Published: 12 October 2015
Author: Ryan Carlisle Thomas
Salvation Army corporal punishment in children’s homes in breach of own regulations
The leadership of the Salvation Army (Sth Territory) has conceded its staff physically abused children by using severe corporal punishment in breach of its own policies and regulations.
The Royal Commission into Institutional Responses to Child Sexual Abuse has heard evidence of a complaint by a Salvation Army employee to the South Australian government in the 1970s about mistreatment of children at the Eden Park Boys’ Home.
In a letter shown to the Commission, the staff member had complained that children were being locked for hours as punishment in a small cement-floored room with no windows and which could only be unlocked from the outside. The staff member had written he felt this was ‘outlandish’ treatment of children. He had also reported that another staff member would carry around a strap which he would use to hit children regularly. This was contrary to the Salvation Army policy on corporal punishment at the time which was that such punishment could only be meted out by a Commanding Officer.
The Commission heard that the South Australian government had investigated the complaint, finding that some claims were substantiated but that others had been exaggerated. However, under questioning by Counsel Assisting the Commission Sophie David SC, Salvation Army (Sth Territory) Commissioner Floyd Tidd conceded that if children had been mistreated, staff could and should have been dismissed from their roles at the Home.
Commissioner Floyd Tidd said he “could not comprehend” how the culture of physical violence was able to flourish at the Home. He also agreed that the culture of widespread physical abuse at the Home meant the children felt intimidated and therefore didn’t report sexual abuse they suffered.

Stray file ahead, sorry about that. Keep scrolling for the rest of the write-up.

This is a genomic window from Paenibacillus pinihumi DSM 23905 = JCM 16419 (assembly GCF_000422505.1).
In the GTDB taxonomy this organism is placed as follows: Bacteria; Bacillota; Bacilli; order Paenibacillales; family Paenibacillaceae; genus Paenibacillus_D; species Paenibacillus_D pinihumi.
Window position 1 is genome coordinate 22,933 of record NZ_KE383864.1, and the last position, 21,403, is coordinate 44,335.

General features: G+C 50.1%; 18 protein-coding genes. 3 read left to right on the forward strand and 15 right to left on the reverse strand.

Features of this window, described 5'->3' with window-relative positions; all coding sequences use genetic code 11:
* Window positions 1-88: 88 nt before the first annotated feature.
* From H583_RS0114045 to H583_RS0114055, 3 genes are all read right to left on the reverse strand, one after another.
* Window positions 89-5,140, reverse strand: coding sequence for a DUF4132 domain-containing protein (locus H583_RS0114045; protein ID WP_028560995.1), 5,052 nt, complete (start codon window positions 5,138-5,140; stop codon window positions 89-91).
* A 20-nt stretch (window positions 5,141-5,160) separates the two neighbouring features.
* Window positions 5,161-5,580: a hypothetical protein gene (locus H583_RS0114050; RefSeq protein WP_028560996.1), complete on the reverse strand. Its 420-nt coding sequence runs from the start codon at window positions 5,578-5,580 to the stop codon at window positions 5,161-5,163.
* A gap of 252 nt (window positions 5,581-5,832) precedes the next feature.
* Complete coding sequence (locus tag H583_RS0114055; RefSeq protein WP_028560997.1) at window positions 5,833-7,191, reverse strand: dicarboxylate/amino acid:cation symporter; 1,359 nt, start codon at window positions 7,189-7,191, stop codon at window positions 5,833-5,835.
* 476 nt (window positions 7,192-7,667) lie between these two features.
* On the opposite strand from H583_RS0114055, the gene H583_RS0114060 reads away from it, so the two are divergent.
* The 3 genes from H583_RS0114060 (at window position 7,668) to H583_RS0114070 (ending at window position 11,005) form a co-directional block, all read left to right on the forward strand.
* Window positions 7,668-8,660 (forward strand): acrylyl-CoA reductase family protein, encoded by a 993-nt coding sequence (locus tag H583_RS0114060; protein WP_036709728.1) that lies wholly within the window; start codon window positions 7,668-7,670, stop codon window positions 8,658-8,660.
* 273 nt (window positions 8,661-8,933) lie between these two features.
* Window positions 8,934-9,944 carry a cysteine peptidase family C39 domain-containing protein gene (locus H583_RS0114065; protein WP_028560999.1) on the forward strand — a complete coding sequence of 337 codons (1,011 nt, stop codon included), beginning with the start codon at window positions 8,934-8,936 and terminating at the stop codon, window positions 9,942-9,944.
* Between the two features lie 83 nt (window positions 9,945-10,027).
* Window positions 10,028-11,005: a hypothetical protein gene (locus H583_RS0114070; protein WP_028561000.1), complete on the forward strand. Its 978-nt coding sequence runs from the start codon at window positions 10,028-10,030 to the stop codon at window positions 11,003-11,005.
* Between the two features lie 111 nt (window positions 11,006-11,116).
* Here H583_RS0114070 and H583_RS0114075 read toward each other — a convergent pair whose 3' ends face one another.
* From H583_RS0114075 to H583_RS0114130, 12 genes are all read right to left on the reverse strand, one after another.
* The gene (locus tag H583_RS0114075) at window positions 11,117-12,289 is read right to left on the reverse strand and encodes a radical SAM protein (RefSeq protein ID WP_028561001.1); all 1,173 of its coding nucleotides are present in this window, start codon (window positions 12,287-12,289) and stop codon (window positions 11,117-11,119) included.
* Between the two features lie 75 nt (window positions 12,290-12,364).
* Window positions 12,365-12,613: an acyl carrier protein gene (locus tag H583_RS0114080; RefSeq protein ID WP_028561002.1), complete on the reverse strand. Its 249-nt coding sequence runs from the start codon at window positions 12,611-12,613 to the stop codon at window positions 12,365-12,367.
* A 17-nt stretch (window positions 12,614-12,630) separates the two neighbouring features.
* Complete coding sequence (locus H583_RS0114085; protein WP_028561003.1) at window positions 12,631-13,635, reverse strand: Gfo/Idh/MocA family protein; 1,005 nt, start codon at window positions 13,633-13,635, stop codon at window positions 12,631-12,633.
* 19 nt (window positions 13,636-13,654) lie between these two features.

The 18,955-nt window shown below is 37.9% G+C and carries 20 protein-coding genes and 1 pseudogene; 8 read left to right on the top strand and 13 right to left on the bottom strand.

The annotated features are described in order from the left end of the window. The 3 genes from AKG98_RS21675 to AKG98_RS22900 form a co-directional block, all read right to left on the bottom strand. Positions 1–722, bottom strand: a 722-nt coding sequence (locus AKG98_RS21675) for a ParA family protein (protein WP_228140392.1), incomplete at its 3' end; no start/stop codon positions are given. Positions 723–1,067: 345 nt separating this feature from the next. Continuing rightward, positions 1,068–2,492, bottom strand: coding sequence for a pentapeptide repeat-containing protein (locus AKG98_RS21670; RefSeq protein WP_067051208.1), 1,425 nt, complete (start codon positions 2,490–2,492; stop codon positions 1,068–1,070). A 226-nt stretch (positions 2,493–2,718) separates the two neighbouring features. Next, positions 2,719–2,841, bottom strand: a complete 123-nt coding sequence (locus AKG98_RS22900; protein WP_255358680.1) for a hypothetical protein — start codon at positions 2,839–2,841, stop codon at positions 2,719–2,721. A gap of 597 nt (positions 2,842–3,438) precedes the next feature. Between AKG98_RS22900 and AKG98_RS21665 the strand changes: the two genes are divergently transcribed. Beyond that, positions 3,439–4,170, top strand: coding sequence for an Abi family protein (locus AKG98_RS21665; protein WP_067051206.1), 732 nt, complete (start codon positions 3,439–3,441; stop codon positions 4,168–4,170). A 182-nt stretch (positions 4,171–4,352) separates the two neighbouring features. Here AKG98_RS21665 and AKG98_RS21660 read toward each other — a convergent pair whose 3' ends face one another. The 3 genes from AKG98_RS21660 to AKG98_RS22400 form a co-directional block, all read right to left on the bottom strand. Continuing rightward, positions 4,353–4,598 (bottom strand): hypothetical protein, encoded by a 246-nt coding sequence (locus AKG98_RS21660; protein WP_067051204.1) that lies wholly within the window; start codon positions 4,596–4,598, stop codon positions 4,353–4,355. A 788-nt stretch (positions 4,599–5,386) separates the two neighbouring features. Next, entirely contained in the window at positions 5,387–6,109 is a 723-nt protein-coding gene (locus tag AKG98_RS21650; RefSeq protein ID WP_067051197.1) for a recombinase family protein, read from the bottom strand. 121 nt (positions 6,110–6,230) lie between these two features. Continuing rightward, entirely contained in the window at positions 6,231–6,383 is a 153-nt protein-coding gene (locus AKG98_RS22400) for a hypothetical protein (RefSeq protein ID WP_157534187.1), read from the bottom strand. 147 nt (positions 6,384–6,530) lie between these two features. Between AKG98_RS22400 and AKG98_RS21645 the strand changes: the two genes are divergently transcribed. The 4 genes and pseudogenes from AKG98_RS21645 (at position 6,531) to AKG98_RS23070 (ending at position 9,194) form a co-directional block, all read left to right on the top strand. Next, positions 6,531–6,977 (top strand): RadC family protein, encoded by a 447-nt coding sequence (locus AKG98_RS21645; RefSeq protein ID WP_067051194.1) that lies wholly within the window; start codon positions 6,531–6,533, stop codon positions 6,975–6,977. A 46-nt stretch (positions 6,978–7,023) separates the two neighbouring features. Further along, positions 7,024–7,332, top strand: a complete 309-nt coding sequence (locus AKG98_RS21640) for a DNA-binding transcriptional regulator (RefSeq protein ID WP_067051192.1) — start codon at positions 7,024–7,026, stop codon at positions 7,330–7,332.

Perception that children in Salvation Army homes were ‘evil’ questioned
The Commission also heard evidence of a culture within the Salvation Army that some officers may have believed that it was their duty to rid ‘evil’ from young boys.
Commissioner Robert Fitzgerald referred to an 1899 document of the Salvation Army and recited some of the language that "The Salvation Army soldier is surrounded by enemies, he must fight his passage through. The tide is against him". Commissioner Fitzgerald noted that this language informed a 1915 Orders and Regulations document of the Salvation Army and observed that "the notion of the Army fighting against evil is a very prominent theme... is it the case that in fact some within the Army actually believed that children who were admitted to these homes were themselves evil, or the progeny of evil, because it’s certainly a statement that many of the victims have said to us, that they believed that’s how they were perceived?"
"Yes, it would be difficult for me to argue or answer specifically to that scenario... some may have interpreted them and seem them as evil themselves," replied Commissioner Tidd.
"If [this was] the language of the documents... did it not almost create a problem for the staff... in the way in which they perceived those in their care, that is the boys and girls?" asked Commissioner Fitzgerald.
"It may well have," replied Commissioner Tidd.
The Royal Commission public hearing into the Salvation Army Southern Territory is open to the public at the Commonwealth Law Courts building in Adelaide. The hearing also be streamed live via the Royal Commission's website. You can also follow developments via our firm’s legal blog here.
Ryan Carlisle Thomas is Victoria’s largest law firm representing the rights of survivors of institutional abuse. We have acted for dozes of people who suffered abuse in Salvation Army homes. Read more about our institutional abuse practice here.